Drones, quad-copters and multi-rotor helicopters are all the rage at the moment, but the sheer amount of choice as well as the huge range of prices can make it difficult to know what to buy and how much to spend. Here we explain what you need to know about buying a drone, and review the best quadcopters for all budgets.

Drones are known by many names, including quad-copters, mini-quads, multi-rotor craft and more. Most commonly they have four rotors but vary in their size, price and features.

Latest entry: DJI Phantom 4

Quadcopter buying guide: Price

At the entry level , mini-quads start at just £10, but you won’t get a camera unless you pay around £50. Increase your budget towards £100 and you should expect to get live video (first-person view) on your smartphone via a free app, or even a colour screen on the remote control. The Revell X-Spy, for example, costs £80 online and has a mount above the remote control for holding your smartphone.

Quadcopter buying guide

At higher prices, you get more for your money. As well as longer flight times (see below) drones should also have better on-board processing to help with flying. For example, both the Parrot AR Drone and DJI Phantom 2 can hover in one spot, whereas cheaper drones require you to be constantly adjusting the controls just to maintain position in the air.

Quadcopter buying guide: Cameras

Not all drones come with cameras. You don’t need a camera, since you should always have the drone in your line of sight while flying it. And even if a drone has a camera, it may not offer FPV (a real-time video stream) which you need in order to fly it without line-of-sight.

At the cheaper end of the price scale you’ll be lucky to get even VGA video, but it’s worth opting for at least 720p (1280x720) if you want a drone for aerial video. Bear in mind that - as ever - you can't trust specs alone. One 720p camera may shoot detailed footage while another looks more like CCTV from the 1980s.

However, you’ll only get great quality footage if you buy a drone with a gimbal. This is a gryo-stabilised mount for the camera which keeps it steady when the drone tilts or moves around. They don’t come cheap, though.

Quadcopter buying guide

Some cameras record video directly to a microSD card (or USB drive) but others record from the remote control, or even directly to a smartphone. Direct recording is usually more reliable and better quality.

Quadcopter buying guide: Flight time… and charging time

Typically, you can expect between 5 and 15 minutes of flight time between charges, which themselves take around an hour. It’s a shame more companies don’t supply multiple batteries, as you really need one or two spares.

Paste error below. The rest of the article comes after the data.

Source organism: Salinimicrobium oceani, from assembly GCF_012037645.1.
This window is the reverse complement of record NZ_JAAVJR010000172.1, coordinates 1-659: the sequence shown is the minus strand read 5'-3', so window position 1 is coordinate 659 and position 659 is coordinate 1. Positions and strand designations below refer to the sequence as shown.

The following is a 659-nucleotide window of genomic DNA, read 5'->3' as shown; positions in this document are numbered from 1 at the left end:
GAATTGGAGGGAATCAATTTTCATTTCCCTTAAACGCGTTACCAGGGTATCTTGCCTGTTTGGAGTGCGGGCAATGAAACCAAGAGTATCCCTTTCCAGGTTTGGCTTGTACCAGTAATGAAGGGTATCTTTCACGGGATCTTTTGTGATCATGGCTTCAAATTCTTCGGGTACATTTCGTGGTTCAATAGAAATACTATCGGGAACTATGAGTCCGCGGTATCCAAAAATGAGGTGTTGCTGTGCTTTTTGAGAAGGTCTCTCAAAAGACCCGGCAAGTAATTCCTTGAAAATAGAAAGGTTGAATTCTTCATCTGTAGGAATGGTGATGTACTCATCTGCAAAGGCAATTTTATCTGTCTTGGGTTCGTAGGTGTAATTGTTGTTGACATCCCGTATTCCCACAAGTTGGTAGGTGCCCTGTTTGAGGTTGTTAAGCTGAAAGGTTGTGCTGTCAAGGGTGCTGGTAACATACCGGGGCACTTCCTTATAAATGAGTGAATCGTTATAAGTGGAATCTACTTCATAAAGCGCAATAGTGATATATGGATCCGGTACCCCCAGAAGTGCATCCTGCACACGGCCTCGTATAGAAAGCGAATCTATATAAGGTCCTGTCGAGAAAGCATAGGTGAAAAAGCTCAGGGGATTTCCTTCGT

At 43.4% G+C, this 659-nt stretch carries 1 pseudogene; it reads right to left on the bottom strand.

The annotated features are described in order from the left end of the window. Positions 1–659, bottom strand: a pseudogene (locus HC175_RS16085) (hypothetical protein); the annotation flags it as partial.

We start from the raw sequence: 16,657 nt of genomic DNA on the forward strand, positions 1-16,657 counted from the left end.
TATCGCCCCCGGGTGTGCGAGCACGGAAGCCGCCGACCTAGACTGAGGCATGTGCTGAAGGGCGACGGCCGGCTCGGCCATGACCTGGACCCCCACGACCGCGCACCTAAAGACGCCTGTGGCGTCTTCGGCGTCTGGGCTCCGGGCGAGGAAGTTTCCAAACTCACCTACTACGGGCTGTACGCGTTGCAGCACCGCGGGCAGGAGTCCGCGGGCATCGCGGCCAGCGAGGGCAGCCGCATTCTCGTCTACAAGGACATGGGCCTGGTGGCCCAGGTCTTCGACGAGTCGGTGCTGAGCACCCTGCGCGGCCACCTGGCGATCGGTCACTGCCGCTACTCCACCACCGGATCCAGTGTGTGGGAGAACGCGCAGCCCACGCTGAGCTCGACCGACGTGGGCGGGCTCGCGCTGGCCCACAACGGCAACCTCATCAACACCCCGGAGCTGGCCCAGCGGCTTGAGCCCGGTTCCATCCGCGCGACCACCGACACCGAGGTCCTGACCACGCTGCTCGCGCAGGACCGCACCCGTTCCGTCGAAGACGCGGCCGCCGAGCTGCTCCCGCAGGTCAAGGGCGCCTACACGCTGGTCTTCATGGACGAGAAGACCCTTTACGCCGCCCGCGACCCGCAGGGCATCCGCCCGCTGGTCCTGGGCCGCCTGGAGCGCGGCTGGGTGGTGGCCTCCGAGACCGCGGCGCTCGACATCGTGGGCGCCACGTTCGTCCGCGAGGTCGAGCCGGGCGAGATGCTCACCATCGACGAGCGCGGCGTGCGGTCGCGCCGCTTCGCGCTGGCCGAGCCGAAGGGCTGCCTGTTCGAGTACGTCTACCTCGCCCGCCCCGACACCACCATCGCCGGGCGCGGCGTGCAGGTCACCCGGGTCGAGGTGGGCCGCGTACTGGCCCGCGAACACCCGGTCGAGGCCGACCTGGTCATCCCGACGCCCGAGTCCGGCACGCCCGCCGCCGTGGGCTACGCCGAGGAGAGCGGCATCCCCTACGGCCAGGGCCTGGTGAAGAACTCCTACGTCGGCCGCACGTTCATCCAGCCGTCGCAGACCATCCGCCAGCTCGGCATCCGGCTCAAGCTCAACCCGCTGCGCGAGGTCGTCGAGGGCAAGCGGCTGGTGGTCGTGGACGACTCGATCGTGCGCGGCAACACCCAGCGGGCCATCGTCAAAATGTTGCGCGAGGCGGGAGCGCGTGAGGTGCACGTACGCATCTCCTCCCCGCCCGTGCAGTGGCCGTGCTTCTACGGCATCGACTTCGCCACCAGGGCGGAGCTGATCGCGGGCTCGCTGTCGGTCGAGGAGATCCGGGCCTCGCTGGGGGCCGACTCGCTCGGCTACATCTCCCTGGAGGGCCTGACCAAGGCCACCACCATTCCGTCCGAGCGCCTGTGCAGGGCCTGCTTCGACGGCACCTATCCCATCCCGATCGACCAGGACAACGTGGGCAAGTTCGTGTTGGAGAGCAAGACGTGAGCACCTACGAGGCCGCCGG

You should also budget for a couple of sets of rechargeable AA batteries as most controllers take four of them, and those with live video screens will burn through a set of alkaline batteries in under an hour.

Quadcopter buying guide: Range & where to fly

Although some manufacturers claim a range of over 100m, it’s best to assume you’ll never get more than about 50m. By law in the UK, you must keep the ‘unmanned aircraft’ in your line of sight at all times, anyway.

Realistically, you can’t easily fly a quadcopter in your home. The rooms are too small and the rotors can be dangerous to people and pets. Plus, pets and children are scared by them. Only the tiniest models - such as the Hubsan X4 and Revell X-Spy can really be flown in small spaces.

Even a garden is likely to be too limited on space, and it’s all too easy to lose control and end up crashing your drone into a neighbour’s garden. Even worse, you may not know exactly which garden it landed in, and won’t be able to get it back (we know this from unfortunate first-hand experience). In fact, it’s well worth putting some contact details such as an email address on a label stuck somewhere on the drone just in case.

The best place is a field, park or other open space where there are no trees for the drone to get caught in, and no people or dogs to hit.

Bear in mind that you can only fly (safely) in relatively windless conditions, and don’t forget that it might be a lot windier up in the air where the drone is flying than your controlling position on the ground!

Quadcopter buying guide: Spares

The fragile nature of drones means you will probably break propellers (rotors) and other bits and pieces fairly regularly. All drones come with a full set of spare rotors, but as two rotate anti-clockwise and the other pair clockwise, you’ve only got two spares for each pair of spindles.

For this reason, it’s worth choosing a drone for which spare parts are easy to obtain. A low purchase price might be tempting, but it could be a waste of money if you can’t buy extra rotors. Sometimes, you'll get discounted spares if you order at the same time as the quadcopter, and a couple of sets of rotors are a must.

Another point to note is that you won't get brushless motors on cheap quadcopters. They have cheaper brushed motors that have a much more limited lifespan. This is ok if you can buy spares (which are usually very cheap) but you will need the skills to remove a burned-out motor and solder in a new one. 

The DJI Phantom and Parrot AR.Drone have brushless motors which should last a lot longer, and require no maintenance.

Quadcopter buying guide: Privacy and the law - Dronecode

You can read all about the rules for flying 'recreational' drones in the UK. Suffice to say that you are responsible for any collisions and that it’s illegal to fly your drone “over a congested area”. You should also “think about what you do with any images you obtain as you may breach privacy laws”. Basically, you need a big open space away from roads, people, buildings and animals and pets. You shouldn’t post any aerial video which would allow anyone to be identified on YouTube or social networks unless you have their permission.

Best quadcopters 2016